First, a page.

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Re: start-picture/get-picture question

 > From: Rob Browning <osiris@cs.utexas.edu>
 > (defmacro append-to-auto-redraw-window (win &rest items)
 >   `(with-focused-view ,win
 >      (start-picture ,win)
 >      (if (contents ,win) (draw-picture ,win (contents ,win)))
 >      ,@items
 >      (if (contents ,win) (kill-picture (contents ,win)))
 >      (setf (contents ,win) (get-picture ,win))))

I second Steve Strassmann's comments about macro abuse.  I'd like to
add a couple of points about good macro style.

First, it is important to avoid evaluating argument forms more than
once.  In the above example, WIN is evaluated nine times.  If the
first argument is a form that does some computation then this can get
expensive.  For example:

   (append-to-auto-redraw-window (find-window ...)

Worse, if it's a form that has side effects those side effects will
happen multiple times.

Second, you should take care to preserve the standard Common Lisp
semantics of evaluating arguments from left to right.  You may not
agree that specifying this was a `good thing' for Common Lisp to have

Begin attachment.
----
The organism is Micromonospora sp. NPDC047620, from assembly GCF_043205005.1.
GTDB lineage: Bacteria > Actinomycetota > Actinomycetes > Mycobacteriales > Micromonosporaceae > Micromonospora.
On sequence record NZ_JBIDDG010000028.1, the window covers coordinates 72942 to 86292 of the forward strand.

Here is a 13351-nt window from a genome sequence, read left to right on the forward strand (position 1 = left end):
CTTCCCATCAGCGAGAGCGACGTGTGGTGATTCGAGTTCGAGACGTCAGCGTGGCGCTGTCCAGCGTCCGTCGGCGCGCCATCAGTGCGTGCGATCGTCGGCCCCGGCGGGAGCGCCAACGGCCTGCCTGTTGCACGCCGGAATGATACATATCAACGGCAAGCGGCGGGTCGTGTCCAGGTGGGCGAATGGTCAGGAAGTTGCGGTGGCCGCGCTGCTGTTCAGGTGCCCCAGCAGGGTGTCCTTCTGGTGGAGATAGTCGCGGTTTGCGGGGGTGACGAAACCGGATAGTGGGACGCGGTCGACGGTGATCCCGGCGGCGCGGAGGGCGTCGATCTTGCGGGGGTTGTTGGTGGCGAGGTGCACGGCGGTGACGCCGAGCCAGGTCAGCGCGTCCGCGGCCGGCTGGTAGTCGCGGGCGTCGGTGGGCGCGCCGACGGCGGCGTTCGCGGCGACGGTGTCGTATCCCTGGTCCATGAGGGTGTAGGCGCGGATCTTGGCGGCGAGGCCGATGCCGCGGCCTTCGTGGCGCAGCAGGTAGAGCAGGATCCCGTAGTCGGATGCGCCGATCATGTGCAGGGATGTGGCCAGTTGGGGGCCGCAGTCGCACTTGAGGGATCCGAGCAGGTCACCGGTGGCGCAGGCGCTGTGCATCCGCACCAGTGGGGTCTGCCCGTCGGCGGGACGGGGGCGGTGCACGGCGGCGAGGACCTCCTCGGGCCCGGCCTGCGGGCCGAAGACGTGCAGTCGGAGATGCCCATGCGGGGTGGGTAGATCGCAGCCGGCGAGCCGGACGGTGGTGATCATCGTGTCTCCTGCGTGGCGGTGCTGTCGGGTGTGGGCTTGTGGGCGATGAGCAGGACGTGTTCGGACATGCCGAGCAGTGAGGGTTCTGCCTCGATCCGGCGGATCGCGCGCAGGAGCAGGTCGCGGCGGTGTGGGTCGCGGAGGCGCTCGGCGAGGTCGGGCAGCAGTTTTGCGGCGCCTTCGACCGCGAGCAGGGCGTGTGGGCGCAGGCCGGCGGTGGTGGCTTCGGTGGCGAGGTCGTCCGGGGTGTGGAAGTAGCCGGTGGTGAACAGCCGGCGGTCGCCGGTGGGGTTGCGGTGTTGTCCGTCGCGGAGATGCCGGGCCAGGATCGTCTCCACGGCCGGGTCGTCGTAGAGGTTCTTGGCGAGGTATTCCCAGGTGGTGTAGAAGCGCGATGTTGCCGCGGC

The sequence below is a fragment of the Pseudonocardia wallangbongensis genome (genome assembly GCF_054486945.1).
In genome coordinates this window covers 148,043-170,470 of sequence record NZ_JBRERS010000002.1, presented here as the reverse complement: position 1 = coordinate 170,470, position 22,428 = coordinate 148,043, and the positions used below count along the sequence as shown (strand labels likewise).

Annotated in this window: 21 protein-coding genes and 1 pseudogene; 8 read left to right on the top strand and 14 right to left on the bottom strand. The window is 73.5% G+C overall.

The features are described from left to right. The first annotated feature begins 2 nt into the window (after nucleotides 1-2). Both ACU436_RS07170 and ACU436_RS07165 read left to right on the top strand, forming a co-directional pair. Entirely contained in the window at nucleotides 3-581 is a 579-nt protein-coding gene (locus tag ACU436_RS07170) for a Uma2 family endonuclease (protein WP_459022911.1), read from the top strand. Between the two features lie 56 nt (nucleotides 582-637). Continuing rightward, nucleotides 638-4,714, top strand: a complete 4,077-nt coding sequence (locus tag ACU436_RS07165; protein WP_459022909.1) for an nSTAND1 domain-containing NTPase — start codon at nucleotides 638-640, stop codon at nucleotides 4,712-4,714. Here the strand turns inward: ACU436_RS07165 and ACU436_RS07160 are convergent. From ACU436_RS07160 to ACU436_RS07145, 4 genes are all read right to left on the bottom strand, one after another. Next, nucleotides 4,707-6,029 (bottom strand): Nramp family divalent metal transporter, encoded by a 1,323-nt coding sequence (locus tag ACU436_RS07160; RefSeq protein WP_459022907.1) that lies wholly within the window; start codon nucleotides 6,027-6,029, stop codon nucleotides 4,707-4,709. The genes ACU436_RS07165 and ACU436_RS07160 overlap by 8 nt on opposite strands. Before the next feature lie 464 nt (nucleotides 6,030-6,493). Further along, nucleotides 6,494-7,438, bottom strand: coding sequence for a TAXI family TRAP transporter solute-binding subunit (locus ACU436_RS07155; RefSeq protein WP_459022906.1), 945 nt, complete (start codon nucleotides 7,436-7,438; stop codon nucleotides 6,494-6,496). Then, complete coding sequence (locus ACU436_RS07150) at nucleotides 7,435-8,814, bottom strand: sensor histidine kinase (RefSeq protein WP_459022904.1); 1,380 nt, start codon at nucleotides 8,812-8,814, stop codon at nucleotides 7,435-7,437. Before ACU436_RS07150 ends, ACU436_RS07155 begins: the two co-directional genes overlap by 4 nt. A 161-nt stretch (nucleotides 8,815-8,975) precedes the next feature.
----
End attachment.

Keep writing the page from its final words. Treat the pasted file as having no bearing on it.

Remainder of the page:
done, but it is the defined semantics.  Maintaining left-to-right
evaluation will save other people using your code (and maybe even you,
yourself) grief later on.

Third, any macro that takes a body (a sequence of forms to be executed
as if they were enclosed in a progn), as this macro does, should
return the value of the last form in the body.  This makes it easier
for callers to return values based on some context established in the
body.  It also fits in with all the Common Lisp forms that accept

Finally, macros are often used to establish an environment in which
some forms will be executed.  That's what this macro does. Such macros
should take care that if the body is exited abnormally (either because
of an error or because of a non-local exit) the environment is left in
a resonable state.  For example, in this macro unless the GET-PICTURE
is executed many unintended quickdraw operations will be recorded.
Worse, the next call to start-picture will cause an error because you
can only record one picture at a time.  The Common Lisp special form
UNWIND-PROTECT is designed for exactly this situation.

A better implementation would be as follows.  It's up to you, as the
macro writer, to decide what the appropriate cleanup activities are if
an abnormal exit occurs.  This implementation just saves the possibly
incomplete picture.

   (defmacro append-to-auto-redraw-window (win &rest items)
     (let ((the-window (gensym)))
       `(let ((,the-window ,win))
          (with-focused-view ,the-window
                  (start-picture ,the-window)
                  (if (contents ,the-window)
                      (draw-picture ,the-window (contents ,the-window)))
              (if (contents ,the-window)
                  (kill-picture (contents ,the-window)))
              (setf (contents ,the-window) (get-picture ,the-window))))))

Kevin Gallagher